In recent weeks, two tech giants announced the release of new phones (iPhone 6 and Blackberry Passport). The hype was significant, as industry insiders speculated about these devices for months. The day before the release of Apple’s iPhone 6, people lined up, prepared to camp on mall floors or sidewalks and be among the first to purchase the new device. It took only two days before the honeymoon was over and problems were discovered with this exalted device. It allegedly bends easily, the software is defective and it can’t be charged in the microwave.
The first man to purchase the iPhone 6 in Australia dropped it while being interviewed live on the news. The world let out a collective gasp of horror as we watched $800 worth of metal and glass hit the concrete. The whole situation was a great reminder that the things of this world are temporary –sometimes very temporary, as the Australia iFan learned. “Do not love the world or the things of the world […] the world and its enticement are passing away. But whoever does the will of God remains forever.” – 1 John 2:15-17
We shouldn’t let our happiness ride on things. Nonetheless, in 2014, smartphones, tablets and laptops can act as a means to achieving a greater goal; as a tool in the mission of evangelization. When it comes to technology, it’s not a question of “yes” or “no” but more a question of “how.” How can we use technology in our lives as Christians? How can it be used to glorify God or assist in ministry? How can it bring us closer to Him? In the world of smartphones, a number of apps have been developed to help Catholics in their walk of faith. Here are few you may want to check out:
1. The New Mass App (iPhone and Android) – Developed by Cale Clarke, a Lay Pastoral Associate at St. Justin Martyr Parish in Unionville.
2. iBreviary (iPhone, iPad, Android, Kindle Fire, Blackberry 5, Webapp) – This is an electronic version of the breviary, which is used to pray the Liturgy of the Hours. Perhaps its greatest feature is it puts the daily prayers on one page, eliminating the flipping and confusion that often ensues for newcomers trying to navigate the traditional breviary.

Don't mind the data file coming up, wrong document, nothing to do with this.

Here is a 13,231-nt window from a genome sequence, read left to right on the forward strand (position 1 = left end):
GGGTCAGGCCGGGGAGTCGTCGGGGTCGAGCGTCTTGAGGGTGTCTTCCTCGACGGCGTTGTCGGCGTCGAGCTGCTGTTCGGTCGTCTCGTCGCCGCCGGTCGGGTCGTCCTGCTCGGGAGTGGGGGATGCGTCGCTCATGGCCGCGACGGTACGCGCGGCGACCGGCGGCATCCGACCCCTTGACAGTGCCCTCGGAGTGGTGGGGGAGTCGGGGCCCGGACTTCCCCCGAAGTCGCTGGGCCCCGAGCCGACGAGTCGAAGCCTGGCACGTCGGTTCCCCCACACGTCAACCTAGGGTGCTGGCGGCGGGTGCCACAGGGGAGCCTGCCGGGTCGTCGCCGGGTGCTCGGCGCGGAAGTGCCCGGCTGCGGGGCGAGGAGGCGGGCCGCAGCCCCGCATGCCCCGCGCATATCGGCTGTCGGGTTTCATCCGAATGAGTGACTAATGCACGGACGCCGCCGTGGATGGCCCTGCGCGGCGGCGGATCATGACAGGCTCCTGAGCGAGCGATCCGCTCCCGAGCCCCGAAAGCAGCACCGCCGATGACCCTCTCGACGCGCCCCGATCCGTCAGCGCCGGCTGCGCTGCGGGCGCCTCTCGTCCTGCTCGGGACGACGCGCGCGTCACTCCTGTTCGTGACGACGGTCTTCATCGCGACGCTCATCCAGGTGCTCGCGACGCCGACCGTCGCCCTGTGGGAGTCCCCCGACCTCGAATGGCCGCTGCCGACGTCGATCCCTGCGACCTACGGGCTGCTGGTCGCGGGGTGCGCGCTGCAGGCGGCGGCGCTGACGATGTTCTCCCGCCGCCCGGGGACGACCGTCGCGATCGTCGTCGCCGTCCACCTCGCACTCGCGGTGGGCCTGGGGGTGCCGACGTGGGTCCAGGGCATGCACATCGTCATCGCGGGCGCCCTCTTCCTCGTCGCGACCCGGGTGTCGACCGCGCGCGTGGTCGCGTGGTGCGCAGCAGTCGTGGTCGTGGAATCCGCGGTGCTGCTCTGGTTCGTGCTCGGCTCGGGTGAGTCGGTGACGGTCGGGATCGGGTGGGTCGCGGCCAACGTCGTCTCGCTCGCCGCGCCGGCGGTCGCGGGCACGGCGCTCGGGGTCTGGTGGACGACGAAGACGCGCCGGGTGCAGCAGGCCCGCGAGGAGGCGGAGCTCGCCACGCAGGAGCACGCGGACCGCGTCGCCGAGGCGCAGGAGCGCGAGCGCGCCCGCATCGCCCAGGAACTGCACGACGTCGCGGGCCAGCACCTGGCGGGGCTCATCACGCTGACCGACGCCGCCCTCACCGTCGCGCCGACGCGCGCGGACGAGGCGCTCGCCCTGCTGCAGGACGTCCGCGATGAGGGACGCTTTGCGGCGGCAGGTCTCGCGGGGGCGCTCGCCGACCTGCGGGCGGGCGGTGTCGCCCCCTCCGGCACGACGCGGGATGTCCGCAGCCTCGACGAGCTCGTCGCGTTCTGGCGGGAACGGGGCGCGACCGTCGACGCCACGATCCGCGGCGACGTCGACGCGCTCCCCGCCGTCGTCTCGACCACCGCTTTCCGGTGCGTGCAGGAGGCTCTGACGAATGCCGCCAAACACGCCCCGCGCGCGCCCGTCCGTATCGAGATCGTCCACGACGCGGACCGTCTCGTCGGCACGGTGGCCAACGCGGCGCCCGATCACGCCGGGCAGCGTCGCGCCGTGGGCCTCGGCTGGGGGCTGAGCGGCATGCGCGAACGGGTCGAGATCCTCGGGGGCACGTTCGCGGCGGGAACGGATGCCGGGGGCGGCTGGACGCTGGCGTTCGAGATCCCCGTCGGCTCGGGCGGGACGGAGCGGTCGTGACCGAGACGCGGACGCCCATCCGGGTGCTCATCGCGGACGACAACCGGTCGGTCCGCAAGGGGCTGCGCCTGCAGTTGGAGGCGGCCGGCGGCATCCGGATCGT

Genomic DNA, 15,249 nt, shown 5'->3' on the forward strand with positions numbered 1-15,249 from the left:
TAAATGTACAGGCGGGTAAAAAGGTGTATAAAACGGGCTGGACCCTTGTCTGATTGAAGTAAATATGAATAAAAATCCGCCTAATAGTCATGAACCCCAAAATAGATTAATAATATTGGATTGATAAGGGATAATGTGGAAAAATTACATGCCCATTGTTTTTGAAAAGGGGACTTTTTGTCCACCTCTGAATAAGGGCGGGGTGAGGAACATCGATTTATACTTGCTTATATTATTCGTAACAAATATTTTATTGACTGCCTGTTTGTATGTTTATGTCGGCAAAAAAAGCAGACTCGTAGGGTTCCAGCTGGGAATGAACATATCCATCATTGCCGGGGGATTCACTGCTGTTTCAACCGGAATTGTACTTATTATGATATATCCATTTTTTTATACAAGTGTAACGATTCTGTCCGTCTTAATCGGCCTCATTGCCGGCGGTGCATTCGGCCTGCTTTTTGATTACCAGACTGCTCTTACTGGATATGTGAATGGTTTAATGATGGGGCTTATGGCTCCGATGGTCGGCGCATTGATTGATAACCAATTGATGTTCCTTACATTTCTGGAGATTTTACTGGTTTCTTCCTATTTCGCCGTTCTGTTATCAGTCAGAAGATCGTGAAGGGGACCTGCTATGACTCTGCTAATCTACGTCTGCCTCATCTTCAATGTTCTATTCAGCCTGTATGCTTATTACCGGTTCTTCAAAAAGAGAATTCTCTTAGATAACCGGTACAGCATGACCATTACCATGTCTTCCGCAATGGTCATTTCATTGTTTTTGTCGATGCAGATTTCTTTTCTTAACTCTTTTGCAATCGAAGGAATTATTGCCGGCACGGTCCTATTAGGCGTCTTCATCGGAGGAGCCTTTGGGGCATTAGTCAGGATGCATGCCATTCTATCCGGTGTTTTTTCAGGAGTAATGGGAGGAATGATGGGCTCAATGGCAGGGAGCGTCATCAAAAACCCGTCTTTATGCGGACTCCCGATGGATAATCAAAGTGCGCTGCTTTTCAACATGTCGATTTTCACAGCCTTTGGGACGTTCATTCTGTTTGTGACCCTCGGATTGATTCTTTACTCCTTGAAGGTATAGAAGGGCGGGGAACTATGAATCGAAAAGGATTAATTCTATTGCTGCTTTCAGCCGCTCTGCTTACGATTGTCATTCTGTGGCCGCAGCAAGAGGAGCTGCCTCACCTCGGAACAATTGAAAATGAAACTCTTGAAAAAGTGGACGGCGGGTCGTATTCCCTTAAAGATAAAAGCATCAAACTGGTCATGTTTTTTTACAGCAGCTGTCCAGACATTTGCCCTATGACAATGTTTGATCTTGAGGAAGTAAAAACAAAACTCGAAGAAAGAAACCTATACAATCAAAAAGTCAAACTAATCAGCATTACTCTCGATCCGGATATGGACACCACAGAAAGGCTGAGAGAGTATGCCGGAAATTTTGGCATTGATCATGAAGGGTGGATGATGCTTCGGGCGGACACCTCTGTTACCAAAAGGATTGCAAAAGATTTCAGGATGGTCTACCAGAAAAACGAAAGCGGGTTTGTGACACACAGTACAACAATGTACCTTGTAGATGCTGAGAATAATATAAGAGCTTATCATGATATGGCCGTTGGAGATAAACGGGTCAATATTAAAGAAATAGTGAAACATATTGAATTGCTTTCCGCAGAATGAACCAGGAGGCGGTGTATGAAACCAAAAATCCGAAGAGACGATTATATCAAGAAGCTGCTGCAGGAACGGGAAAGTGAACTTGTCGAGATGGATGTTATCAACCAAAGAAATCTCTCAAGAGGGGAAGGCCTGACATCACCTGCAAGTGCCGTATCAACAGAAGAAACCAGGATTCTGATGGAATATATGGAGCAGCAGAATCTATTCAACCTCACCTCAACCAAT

3. ThePopeApp(iOS,Android)–Get all the latest from the Vatican, including news, photos and videos. Includes full-text version of papal speeches and live-streaming of some events.
4. Mea Culpa (iOS) – This app is an aid to help Catholics prepare for the sacrament of Confession with a very thorough examination of conscience.
5. Laudate (iOS, Android) –This handy tool includes everything from daily Mass readings, the full New American Bible and the Catechism. It also includes Vatican documents, guides to praying the rosary and the Stations of the Cross and the whole gamut of all your favourite Catholic prayers (including Latin prayers). If you only have space for one Catholic app on your phone, this is probably the one to get.
￼￼￼￼For a more complete listing of useful Catholic apps, check out http://catholicapps.com/.
￼￼In a discussion of faith and technology, it seems appropriate to end with the wisdom of Pope Francis, as presented in his message for the 48th World Communications Day:
“Good communication helps us to grow closer, to know one another better and ultimately, to grow in unity […] The revolution taking place in communications media and in information technologies represents a great and thrilling challenge; may we respond to that challenge with fresh energy and imagination as we seek to share with others the beauty of God.”
￼￼Marlena Loughheed, communications coordinator of the Archdiocese of Toronto’s Office of Public Relations and Communications.